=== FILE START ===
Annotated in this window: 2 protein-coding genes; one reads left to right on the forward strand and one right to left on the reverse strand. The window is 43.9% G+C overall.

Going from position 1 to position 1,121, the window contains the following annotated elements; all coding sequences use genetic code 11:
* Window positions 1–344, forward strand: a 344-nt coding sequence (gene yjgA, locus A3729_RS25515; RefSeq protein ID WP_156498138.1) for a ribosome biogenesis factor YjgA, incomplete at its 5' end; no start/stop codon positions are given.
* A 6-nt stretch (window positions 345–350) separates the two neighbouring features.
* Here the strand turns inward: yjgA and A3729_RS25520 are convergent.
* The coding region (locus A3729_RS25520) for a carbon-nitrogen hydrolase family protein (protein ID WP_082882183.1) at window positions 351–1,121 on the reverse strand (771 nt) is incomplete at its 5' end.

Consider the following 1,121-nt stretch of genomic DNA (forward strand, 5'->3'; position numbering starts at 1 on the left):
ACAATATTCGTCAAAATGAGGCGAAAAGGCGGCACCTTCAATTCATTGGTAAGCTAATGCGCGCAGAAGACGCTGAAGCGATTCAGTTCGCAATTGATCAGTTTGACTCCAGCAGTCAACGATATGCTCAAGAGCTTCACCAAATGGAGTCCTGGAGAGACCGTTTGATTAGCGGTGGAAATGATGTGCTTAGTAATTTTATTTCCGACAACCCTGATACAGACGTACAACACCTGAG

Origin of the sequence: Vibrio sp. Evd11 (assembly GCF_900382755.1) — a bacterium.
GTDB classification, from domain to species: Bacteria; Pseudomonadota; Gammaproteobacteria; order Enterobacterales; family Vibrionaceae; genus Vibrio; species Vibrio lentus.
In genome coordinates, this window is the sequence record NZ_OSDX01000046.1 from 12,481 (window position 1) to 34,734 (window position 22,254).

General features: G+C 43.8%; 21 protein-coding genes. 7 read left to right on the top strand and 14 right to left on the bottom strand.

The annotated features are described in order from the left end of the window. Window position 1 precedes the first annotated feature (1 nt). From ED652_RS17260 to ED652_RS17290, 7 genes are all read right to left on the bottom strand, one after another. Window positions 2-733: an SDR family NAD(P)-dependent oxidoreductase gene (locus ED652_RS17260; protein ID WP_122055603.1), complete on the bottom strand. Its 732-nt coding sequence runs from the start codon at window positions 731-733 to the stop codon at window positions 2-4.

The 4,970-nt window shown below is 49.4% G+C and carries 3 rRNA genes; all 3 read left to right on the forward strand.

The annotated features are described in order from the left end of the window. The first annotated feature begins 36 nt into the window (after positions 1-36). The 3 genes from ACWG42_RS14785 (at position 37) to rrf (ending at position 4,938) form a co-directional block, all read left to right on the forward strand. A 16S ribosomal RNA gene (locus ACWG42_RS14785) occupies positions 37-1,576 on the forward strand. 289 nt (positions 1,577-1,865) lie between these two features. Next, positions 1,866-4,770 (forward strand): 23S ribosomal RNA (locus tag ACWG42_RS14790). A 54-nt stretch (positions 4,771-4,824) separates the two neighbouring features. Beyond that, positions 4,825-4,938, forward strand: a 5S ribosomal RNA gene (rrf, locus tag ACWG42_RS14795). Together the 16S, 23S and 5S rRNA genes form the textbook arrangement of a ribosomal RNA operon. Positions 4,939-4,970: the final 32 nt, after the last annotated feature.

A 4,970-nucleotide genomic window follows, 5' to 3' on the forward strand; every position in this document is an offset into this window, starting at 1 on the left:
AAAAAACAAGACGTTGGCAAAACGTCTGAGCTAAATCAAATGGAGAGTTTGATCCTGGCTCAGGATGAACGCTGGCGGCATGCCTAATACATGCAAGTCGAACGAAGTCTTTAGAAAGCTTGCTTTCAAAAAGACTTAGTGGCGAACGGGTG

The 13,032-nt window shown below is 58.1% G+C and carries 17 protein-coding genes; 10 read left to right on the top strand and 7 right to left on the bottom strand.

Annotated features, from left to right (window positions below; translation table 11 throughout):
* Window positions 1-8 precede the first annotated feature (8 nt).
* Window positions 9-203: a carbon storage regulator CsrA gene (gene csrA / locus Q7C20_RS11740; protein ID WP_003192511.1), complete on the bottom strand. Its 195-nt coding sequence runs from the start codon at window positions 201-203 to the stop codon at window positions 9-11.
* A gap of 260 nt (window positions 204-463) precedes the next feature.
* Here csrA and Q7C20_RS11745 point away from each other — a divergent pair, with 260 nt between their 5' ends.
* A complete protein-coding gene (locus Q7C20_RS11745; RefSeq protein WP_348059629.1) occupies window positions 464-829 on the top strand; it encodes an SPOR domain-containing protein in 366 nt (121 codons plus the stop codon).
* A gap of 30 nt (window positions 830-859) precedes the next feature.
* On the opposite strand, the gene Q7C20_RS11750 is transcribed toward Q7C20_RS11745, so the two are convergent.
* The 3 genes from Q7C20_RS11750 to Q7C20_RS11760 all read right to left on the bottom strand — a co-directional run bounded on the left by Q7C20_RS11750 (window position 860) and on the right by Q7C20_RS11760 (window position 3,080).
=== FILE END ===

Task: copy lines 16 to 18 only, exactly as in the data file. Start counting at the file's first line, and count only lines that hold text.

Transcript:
A 4,970-nucleotide genomic window follows, 5' to 3' on the forward strand; every position in this document is an offset into this window, starting at 1 on the left:
AAAAAACAAGACGTTGGCAAAACGTCTGAGCTAAATCAAATGGAGAGTTTGATCCTGGCTCAGGATGAACGCTGGCGGCATGCCTAATACATGCAAGTCGAACGAAGTCTTTAGAAAGCTTGCTTTCAAAAAGACTTAGTGGCGAACGGGTG

The 13,032-nt window shown below is 58.1% G+C and carries 17 protein-coding genes; 10 read left to right on the top strand and 7 right to left on the bottom strand.